I looked back and forth between the two of them. Neither of them was looking at the other. Jeff was looking over the kitsch and memorabilia nailed to the restaurant walls while Mallory traced swirling patterns in the sauce left on her plate. Jeff coughed. Mallory’s fork clinked. “I’m sorry,” I said, though I didn’t know what for.

“You’re fine,” Mallory said, licking some sauce off her fork and setting it aside. Her cheeks were flushing red.

Jeff was smiling. “I’m the one who should be sorry,” he said. “Crashing girls night.”

“Oh,” I waved, “it’s not—”

“Don’t worry about it,” Mallory interjected, turning to look out the window, or maybe at a reflection.

“You can stay if you want,” I offered. “We were thinking of having dessert?” I tried to catch Mallory’s eye, but she just shrugged and turned her attention back to her empty plate.

“I’ll get going,” Jeff said.

“Okay…” I said, confused.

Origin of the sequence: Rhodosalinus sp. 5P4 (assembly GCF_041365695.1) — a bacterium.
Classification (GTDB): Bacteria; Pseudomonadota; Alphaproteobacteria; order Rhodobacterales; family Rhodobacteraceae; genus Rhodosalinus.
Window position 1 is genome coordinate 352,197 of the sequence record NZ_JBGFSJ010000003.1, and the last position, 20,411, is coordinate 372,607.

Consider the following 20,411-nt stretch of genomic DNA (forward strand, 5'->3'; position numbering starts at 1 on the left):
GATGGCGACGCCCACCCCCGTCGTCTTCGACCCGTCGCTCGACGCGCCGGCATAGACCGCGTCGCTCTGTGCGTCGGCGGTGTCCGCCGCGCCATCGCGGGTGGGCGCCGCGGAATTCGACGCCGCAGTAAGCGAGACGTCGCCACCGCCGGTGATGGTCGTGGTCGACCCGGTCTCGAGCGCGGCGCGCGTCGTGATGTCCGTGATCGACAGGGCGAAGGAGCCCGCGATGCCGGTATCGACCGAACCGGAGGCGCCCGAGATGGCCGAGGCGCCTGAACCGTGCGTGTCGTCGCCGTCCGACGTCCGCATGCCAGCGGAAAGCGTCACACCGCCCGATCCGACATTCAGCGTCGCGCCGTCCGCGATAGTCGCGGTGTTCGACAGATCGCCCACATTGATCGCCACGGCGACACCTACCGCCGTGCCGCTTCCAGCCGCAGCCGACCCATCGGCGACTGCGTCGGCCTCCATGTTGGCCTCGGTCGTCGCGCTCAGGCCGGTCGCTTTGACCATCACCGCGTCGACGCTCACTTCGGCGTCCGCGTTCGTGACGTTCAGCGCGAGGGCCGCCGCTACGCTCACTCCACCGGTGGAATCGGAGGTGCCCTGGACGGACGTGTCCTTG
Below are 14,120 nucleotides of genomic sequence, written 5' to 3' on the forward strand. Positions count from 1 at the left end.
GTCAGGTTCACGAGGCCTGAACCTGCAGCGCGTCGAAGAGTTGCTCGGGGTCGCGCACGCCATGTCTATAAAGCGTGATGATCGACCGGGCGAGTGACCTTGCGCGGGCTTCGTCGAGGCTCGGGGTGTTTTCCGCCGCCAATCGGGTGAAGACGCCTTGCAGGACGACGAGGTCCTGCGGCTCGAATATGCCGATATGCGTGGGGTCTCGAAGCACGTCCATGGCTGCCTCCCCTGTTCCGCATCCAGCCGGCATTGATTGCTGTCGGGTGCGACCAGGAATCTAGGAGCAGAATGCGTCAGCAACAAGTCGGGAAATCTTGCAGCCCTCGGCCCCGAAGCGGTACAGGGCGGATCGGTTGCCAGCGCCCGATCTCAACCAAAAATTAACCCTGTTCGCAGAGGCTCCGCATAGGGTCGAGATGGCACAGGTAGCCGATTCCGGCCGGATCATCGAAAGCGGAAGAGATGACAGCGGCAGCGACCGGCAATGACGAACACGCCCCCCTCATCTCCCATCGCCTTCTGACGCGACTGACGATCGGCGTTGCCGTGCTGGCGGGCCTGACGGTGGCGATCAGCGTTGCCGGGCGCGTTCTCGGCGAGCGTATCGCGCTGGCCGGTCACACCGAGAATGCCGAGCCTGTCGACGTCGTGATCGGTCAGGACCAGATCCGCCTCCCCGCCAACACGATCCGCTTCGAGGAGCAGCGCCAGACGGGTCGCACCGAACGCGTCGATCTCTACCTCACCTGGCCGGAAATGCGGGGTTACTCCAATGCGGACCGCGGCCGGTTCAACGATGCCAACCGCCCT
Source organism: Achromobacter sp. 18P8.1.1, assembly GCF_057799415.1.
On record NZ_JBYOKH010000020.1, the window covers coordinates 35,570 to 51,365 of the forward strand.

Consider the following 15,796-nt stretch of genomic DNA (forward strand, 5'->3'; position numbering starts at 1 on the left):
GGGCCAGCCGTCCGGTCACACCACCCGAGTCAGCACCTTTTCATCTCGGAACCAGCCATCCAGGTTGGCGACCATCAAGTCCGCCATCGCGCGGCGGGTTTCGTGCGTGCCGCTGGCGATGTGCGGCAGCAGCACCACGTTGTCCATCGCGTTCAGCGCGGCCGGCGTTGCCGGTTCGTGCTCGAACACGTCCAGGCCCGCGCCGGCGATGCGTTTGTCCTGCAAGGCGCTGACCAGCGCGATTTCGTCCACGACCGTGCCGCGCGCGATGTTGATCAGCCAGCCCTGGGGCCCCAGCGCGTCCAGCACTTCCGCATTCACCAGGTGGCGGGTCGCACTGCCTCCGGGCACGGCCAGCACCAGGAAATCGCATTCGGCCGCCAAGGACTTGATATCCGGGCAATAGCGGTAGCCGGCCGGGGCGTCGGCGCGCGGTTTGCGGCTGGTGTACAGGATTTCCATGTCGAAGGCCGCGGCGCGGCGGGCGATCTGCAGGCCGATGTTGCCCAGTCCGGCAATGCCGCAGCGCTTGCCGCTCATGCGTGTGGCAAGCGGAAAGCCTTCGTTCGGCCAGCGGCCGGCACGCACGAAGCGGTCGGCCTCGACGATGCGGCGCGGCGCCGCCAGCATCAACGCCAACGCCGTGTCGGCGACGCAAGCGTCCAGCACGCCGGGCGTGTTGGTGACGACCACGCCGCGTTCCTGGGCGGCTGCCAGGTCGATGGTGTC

For the first time they made eye contact. I was aware that I couldn’t fully grasp what was transpiring, but now I felt the depth of it. “If you want,” Mallory said.

Jeff nodded, drummed his fingers on the table. Then he was gone.

* * *

Story by Gregory M. Fox


“Derik …”


Her mouth opened, but no noise came.  She swirled around the last few noodles of her fettuccini, hoping they would provide the answer she needed, just like the tea leaves her grandma used to read before apostatizing.

In another part of the restaurant, a pitchy variation of the birthday song had started up.  His head turned in the direction of the music where a cluster of balloons bobbed a little too closely to the ceiling fan.

But she was trying to talk to him.

“Derik, I’ve been thinking …”

A bright red apron materialized abruptly beside them.  “Can I get you a refill?”  The overly chipper voice was a shock to her system, so entrenched as she was in her solemn contemplation.

“Thank you,” Derik chimed in reply.

A clear pitcher of water suddenly hovered between them, filling their glasses.  There was the familiar “plop, plop, plop” of ice cubes falling into the cups as well.  She hated having too much ice, but she managed a feeble “Thanks.”

“And let me get those plates for you.”  Then apron and plate and fettuccini had vanished.

“What was it you were about to say?”

“It was … nothing,” she said.  “Never mind.”

* * *

Story by Gregory M. Fox
from A Breath of Fiction’s archives